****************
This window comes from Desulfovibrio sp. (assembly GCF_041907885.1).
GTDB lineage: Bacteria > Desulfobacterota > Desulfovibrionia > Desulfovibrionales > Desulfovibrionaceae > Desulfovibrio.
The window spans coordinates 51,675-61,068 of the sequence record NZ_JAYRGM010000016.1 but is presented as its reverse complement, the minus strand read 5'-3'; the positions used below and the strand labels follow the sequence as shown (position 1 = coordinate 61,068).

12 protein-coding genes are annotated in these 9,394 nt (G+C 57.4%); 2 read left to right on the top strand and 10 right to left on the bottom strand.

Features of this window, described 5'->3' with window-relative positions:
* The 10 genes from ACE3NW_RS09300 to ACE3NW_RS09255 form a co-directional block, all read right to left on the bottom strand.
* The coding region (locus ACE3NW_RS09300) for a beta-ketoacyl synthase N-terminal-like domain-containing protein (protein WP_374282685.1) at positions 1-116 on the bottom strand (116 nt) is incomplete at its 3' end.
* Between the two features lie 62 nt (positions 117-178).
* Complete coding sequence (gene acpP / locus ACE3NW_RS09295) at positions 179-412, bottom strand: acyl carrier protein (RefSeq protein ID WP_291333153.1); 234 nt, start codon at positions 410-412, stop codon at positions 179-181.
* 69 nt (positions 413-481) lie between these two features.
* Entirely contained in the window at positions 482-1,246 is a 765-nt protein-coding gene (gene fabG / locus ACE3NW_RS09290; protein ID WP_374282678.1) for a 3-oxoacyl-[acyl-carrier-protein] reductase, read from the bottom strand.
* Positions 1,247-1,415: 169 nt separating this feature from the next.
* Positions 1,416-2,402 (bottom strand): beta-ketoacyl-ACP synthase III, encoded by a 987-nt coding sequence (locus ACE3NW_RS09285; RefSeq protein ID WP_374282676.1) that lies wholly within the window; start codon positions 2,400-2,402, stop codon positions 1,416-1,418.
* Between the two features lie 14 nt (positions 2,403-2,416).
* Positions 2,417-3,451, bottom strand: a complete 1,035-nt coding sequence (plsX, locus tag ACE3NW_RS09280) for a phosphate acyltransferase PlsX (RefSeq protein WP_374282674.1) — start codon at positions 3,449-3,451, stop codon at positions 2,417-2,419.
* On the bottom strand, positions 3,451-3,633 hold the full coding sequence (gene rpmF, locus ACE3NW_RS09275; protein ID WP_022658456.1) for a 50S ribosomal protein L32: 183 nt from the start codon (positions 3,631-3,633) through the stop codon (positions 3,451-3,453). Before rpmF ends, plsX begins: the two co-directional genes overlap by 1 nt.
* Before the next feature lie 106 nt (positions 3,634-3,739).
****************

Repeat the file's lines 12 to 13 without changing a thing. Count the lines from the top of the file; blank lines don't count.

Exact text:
* Positions 1,247-1,415: 169 nt separating this feature from the next.
* Positions 1,416-2,402 (bottom strand): beta-ketoacyl-ACP synthase III, encoded by a 987-nt coding sequence (locus ACE3NW_RS09285; RefSeq protein ID WP_374282676.1) that lies wholly within the window; start codon positions 2,400-2,402, stop codon positions 1,416-1,418.